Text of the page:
Reconstruction began in earnest following the war. While President Lincoln attempted to foster friendship and forgiveness between the Union and the former Confederacy, his assassination on April 14, 1865 drove a wedge between North and South again. Republicans in the federal government made it their goal to oversee the rebuilding of the South and to ensure the rights of African Americans. They persisted until the Compromise of 1877 when the Republicans agreed to cease protecting the rights of African Americans in the South in order for Democrats to concede the presidential election of 1876.
Southern white Democrats, calling themselves “Redeemers“, took control of the South after the end of Reconstruction, beginning the nadir of American race relations. From 1890 to 1910, the Redeemers established so-called Jim Crow laws, disenfranchising most blacks and some poor whites throughout the region. Blacks would face racial segregation nationwide, especially in the South. They also occasionally experienced vigilante violence, including lynching.
Further immigration, expansion, and industrialization:
The United States fought Indian Wars west of the Mississippi River from 1810 to at least 1890. Most of these conflicts ended with the cession of Native American territory and their confinement to Indian reservations. Additionally, the Trail of Tears in the 1830s exemplified the Indian removal policy that forcibly resettled Indians. This further expanded acreage under mechanical cultivation, increasing surpluses for international markets. Mainland expansion also included the purchase of Alaska from Russia in 1867. In 1893, pro-American elements in Hawaii overthrew the Hawaiian monarchy and formed the Republic of Hawaii, which the U.S. annexed in 1898. Puerto Rico, Guam, and the Philippines were ceded by Spain in the same year, following the Spanish–American War. American Samoa was acquired by the United States in 1900 after the end of the Second Samoan Civil War. The U.S. Virgin Islands were purchased from Denmark in 1917.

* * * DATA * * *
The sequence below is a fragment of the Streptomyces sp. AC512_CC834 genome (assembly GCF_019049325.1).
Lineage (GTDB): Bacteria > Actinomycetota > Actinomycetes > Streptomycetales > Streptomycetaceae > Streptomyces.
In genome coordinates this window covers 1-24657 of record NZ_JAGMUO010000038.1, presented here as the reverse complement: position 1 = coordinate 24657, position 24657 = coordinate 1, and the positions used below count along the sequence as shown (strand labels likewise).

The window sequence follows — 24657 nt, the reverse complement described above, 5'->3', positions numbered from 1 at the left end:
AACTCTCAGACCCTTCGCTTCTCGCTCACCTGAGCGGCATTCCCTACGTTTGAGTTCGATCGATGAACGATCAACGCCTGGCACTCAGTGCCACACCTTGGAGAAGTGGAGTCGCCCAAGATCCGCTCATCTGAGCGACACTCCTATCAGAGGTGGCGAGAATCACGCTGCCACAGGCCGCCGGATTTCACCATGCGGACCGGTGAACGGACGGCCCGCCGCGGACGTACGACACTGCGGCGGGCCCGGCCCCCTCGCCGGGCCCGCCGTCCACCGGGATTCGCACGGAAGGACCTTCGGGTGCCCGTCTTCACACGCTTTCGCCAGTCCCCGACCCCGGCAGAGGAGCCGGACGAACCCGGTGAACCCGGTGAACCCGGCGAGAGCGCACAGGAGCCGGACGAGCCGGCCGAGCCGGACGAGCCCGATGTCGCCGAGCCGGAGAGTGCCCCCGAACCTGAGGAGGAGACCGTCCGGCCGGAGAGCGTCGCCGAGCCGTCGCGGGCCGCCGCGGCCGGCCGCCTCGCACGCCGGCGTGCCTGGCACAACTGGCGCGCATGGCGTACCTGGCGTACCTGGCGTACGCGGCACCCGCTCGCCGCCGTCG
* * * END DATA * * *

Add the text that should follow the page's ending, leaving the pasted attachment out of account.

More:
Rapid economic development during the late 19th and early 20th centuries fostered the rise of many prominent industrialists. Tycoons like Cornelius Vanderbilt, John D. Rockefeller, and Andrew Carnegie led the nation’s progress in the railroad, petroleum, and steel industries. Banking became a major part of the economy, with J. P. Morgan playing a notable role. The American economy boomed, becoming the world’s largest. These dramatic changes were accompanied by social unrest and the rise of populist, socialist, and anarchist movements. This period eventually ended with the advent of the Progressive Era, which saw significant reforms including women’s suffrage, alcohol prohibition, regulation of consumer goods, and greater antitrust measures to ensure competition and attention to worker conditions.